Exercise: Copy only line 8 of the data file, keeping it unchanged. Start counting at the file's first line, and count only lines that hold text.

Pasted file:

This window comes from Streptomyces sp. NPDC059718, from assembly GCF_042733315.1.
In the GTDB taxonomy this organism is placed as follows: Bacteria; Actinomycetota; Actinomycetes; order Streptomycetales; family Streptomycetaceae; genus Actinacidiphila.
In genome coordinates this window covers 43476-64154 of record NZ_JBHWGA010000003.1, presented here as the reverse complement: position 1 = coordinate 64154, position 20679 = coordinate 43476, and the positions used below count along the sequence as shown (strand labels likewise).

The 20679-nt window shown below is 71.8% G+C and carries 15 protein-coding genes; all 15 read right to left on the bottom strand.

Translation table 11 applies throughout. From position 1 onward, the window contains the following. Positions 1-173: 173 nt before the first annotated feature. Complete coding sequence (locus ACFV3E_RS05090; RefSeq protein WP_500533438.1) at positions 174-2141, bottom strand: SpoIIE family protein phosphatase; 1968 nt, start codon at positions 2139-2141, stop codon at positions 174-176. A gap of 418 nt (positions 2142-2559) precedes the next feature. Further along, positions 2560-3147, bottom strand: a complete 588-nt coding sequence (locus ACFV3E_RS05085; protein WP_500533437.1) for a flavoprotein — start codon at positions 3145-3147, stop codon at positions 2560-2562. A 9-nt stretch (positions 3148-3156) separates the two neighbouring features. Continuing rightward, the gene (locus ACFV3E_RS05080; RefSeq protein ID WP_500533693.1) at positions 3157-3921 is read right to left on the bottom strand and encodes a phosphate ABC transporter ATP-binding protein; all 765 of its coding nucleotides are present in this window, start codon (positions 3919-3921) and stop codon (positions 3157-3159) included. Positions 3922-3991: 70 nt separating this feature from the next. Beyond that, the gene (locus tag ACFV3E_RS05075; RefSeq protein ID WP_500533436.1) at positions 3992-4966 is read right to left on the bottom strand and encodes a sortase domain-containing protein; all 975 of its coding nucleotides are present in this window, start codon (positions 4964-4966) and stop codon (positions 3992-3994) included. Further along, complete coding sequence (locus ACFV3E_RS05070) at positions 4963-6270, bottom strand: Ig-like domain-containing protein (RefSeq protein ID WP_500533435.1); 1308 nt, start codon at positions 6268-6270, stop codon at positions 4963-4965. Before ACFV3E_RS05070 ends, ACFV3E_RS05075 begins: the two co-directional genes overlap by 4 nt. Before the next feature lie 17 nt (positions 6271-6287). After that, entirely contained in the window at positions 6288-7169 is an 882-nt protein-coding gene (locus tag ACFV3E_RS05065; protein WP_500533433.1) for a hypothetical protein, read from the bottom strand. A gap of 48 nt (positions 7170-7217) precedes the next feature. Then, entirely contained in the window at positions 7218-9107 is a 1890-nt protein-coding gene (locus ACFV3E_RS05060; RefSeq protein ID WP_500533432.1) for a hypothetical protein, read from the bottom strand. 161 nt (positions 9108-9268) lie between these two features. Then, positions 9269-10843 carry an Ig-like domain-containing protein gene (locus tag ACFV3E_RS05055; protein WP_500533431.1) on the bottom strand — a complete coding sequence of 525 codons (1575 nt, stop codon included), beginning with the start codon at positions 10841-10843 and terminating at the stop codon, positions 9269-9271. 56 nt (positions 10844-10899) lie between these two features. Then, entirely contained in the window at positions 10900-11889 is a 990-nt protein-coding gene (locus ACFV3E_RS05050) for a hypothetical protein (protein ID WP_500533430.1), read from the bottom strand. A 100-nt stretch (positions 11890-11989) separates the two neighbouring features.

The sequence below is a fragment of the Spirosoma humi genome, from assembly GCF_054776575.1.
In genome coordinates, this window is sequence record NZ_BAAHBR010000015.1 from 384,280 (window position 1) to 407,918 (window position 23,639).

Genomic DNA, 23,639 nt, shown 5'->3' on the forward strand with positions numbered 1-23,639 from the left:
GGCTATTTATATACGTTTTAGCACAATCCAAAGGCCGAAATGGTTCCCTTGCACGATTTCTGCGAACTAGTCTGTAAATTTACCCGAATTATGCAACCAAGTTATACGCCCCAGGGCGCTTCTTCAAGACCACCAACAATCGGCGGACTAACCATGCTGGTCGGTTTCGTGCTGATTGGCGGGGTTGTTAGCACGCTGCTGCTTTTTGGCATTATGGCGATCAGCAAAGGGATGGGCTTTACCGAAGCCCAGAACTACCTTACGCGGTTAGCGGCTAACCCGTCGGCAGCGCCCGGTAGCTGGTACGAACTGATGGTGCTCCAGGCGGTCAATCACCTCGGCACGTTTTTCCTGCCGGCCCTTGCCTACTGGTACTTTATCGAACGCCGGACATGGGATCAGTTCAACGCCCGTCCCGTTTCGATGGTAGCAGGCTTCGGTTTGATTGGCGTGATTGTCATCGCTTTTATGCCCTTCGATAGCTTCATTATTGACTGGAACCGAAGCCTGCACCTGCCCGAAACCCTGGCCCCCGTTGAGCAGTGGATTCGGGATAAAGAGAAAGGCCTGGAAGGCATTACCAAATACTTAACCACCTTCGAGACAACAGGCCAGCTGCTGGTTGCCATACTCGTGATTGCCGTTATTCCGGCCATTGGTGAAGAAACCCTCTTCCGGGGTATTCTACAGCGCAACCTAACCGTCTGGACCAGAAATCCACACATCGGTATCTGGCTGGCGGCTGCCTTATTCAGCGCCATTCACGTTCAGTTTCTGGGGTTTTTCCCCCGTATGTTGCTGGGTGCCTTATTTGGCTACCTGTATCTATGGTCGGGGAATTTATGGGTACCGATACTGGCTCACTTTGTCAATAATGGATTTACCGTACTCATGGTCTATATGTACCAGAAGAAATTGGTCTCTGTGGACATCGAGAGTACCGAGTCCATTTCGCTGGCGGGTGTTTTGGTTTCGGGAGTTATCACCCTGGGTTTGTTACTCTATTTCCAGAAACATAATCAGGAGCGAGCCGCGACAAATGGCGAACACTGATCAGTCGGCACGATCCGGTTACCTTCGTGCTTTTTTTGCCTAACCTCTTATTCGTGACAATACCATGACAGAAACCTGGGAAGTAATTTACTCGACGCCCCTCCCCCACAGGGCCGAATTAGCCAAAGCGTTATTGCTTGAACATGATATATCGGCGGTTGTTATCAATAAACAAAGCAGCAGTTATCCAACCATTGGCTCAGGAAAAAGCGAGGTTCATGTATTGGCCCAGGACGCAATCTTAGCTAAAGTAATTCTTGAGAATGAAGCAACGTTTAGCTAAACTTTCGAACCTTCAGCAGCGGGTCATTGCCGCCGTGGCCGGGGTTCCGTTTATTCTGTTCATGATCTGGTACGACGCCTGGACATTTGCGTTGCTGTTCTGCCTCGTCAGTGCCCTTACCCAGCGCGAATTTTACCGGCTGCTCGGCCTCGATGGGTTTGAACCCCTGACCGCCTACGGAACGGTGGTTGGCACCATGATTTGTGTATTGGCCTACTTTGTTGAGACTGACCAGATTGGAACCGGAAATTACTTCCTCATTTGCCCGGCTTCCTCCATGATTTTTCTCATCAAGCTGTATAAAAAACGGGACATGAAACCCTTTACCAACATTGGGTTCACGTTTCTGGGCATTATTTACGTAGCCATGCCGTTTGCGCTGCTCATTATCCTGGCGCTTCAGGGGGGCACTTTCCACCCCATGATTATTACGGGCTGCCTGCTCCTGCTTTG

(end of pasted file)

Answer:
Genomic DNA, 23,639 nt, shown 5'->3' on the forward strand with positions numbered 1-23,639 from the left: